Update 19 February 2019

We met with the CTPA, BEIS (Department for Business, Energy & Industrial Strategy), OPSS (Office for Product Safety & Standards) and Cosmetic Europe representatives last week to get as much detail as possible on the way forward for UK manufacturers.
  • If we leave on WTO terms then access to EU CPNP products registered by UK companies will be restricted from 30th March 2019
  • Access to the EU CPNP, so far, is not restricted by geolocation
  • The UK has its own CPNP which will be up and running ‘soon’
  • The UK CPNP is in beta test mode now – when it’s ready BEIS/OPSS will release the website address
  • All cosmetic products sold in the UK must be registered on the UK CPNP with a UK-based Responsible Person
  • This Responsible Person must be in place by 29th March 2019
  • There is a 90 day grace period from 29th March 2019 within which products can be registered on the UK CPNP
  • UK-based Responsible Persons will not have access to the EU CPNP from 29th March 2019 11pm
  • UK-based Responsible Persons can change the RP details of their products to be EU RPs until 29th March 2019 11pm
  • If UK-based Responsible Persons do not change the RP details of their products by 29th March 2019 11pm then the data is lost
  • If we leave on WTO terms then sales to the EU will incur WTO tariffs (0% majority of cosmetics, 6.5% shaving products, deodorants/antiperspirants, bath salts/bath preparations)
  • Labels will need to include UK RP details and EU RP details with a two year grace period – products already placed on the market can stay as they are
  • NB: The EU definition of ‘placed on the market’ does not mean ‘available for sale’ – please email us for the EU explanation pdf
  • The PIF must be in the language of the EU RP’s country – for English then Ireland remains the only option
On 13 September the UK Government released new technical notices to provide information on what a no-deal could mean to economic operators and the public.

These papers are particularly important for non-UK businesses (or non-UK based responsible person) exporting goods to the UK market. The most relevant paper for the cosmetics industry is:

  • Appointing nominated persons to your business if there’s no Brexit deal: specifically mentions the Cosmetics Regulation and clarifies that
    For cosmetics, responsible persons based in an EU country will no longer be recognised by the UK after March 2019 (Regulation (EC) N° 1223/2009 is the main EU legislation covering cosmetics and covers the role of the responsible person). Businesses wishing to place cosmetics on the UK market will need to appoint a UK-based responsible person. This is due to specific legal duties assigned to the responsible person and their importance on ensuring the safety of products placed on the market.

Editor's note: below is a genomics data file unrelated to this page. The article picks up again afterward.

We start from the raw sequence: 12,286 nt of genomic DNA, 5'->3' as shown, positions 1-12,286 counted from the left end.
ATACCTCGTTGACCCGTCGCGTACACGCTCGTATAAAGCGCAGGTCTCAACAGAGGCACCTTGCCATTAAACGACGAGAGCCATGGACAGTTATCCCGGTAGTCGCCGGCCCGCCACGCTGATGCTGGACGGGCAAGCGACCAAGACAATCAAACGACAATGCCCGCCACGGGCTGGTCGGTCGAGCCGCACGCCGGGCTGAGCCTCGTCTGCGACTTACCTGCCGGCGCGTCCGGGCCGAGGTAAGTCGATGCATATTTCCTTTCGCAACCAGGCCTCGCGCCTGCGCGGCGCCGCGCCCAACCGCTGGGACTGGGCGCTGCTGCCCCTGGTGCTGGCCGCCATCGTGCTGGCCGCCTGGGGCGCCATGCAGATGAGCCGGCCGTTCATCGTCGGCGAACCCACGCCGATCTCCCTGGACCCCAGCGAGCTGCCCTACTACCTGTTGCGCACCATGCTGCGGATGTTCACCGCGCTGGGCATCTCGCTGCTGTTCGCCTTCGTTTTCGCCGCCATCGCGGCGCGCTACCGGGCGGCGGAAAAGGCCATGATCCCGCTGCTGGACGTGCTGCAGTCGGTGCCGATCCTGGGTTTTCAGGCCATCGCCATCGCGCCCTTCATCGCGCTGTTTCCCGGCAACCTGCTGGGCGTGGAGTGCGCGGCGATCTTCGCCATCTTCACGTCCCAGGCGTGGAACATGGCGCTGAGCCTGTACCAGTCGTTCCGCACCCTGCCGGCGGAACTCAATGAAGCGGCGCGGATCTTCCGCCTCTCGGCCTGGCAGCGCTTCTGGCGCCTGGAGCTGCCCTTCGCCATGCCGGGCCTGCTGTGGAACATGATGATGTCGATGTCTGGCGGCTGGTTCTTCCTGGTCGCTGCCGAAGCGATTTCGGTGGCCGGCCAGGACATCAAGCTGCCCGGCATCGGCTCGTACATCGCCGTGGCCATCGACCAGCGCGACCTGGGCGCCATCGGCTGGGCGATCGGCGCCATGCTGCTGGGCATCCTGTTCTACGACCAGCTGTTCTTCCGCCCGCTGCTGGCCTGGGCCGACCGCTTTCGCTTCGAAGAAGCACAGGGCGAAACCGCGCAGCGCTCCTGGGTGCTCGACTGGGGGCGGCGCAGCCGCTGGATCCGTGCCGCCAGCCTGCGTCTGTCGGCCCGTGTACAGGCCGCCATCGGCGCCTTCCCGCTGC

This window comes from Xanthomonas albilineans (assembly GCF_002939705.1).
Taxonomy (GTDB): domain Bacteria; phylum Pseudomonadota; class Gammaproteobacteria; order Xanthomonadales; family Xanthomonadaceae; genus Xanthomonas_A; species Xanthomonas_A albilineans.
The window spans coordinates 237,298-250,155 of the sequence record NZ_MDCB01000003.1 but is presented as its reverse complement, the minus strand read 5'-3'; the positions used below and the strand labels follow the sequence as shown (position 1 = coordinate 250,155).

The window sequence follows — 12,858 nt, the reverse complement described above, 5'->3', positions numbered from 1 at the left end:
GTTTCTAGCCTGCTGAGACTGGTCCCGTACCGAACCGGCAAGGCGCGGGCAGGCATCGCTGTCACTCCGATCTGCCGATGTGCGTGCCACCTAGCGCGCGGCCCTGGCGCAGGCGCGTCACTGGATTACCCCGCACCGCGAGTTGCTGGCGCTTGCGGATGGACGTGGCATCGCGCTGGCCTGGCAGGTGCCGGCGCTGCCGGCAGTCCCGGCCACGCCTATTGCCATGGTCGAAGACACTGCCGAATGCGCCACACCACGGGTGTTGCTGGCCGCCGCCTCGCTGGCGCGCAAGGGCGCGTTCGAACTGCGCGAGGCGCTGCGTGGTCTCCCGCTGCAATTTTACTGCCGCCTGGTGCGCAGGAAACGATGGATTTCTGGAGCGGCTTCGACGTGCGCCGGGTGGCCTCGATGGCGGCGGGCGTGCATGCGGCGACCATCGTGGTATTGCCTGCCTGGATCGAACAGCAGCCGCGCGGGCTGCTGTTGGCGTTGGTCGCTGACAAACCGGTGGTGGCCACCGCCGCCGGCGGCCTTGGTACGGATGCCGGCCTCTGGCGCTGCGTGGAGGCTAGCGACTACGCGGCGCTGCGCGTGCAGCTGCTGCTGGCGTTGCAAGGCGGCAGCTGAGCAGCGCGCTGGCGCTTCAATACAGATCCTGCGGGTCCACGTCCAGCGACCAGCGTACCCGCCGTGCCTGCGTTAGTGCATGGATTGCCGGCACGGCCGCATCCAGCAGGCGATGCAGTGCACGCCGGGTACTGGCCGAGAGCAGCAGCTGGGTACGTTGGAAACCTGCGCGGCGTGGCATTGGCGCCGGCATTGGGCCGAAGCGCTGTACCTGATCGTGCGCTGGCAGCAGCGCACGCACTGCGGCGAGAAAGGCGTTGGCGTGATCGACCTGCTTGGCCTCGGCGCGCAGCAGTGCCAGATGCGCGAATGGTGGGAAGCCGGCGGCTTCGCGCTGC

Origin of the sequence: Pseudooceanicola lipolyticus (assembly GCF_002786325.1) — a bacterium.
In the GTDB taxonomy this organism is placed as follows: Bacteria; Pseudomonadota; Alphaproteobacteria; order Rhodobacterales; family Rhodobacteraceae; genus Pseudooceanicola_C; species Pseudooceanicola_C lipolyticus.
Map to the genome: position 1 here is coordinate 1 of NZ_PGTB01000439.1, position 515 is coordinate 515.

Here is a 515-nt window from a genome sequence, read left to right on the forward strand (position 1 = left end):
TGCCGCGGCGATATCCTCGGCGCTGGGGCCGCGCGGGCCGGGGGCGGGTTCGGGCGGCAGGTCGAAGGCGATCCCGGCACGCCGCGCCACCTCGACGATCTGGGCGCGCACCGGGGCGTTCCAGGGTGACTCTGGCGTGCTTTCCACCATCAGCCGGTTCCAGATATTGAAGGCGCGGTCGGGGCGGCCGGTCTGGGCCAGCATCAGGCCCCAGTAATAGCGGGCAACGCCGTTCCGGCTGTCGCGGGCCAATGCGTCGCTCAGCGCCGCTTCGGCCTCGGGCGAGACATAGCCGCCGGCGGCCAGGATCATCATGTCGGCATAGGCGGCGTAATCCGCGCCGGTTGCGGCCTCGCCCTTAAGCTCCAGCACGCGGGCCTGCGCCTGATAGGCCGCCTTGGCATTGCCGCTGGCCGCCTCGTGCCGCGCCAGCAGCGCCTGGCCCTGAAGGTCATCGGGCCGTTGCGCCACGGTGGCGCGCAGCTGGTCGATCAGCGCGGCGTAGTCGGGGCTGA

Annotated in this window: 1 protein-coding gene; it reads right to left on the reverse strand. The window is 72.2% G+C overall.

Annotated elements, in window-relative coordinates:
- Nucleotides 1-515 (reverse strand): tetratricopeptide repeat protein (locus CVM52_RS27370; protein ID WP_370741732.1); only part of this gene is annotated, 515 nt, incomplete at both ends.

For companies worldwide wishing to place their products on the market in the UK, we offer Responsible Person services, as well as our standard CPSR services.

For companies worldwide wishing to place their products on the market in the other EU countries, we offer Responsible Person services as our sister company, Oxford Éireann, based in Cork, Ireland.

Oxford Éireann ensures that companies remain compliant with both UK and EU laws.


EU Referendum outcome does not change UK cosmetics laws

24 June 2016 CTPA

Following the outcome of the Referendum on the United Kingdom’s status in the European Union, CTPA would like to reassure its members, the cosmetics industry at large and of course our millions of consumers that the UK decision to leave the EU does not alter the strict safety laws that govern our cosmetic products.

The UK as of now is still a full member of the EU and the current legal structure will stay unchanged for the time being – indeed, the process of transitioning will take years.  For our cosmetics sector, it means that all existing laws, regulations and guidelines remain in place exactly as they did before the vote – nothing changes.  In particular, it means that all of the cosmetics sold in the UK must continue to comply fully with the European Cosmetic Products Regulation, including requirements relating to safety, labelling and the ban on animal testing. Consumers may have concerns about the ban on animal testing, but we would like to stress that the UK cosmetics industry voluntarily abandoned animal testing seven years ahead of the EU-wide ban, so you can be assured this is not going to change.

The European Cosmetic Products Regulation is seen globally as a success and many other jurisdictions across the world look to it for inspiration.  It will remain a passport for trade.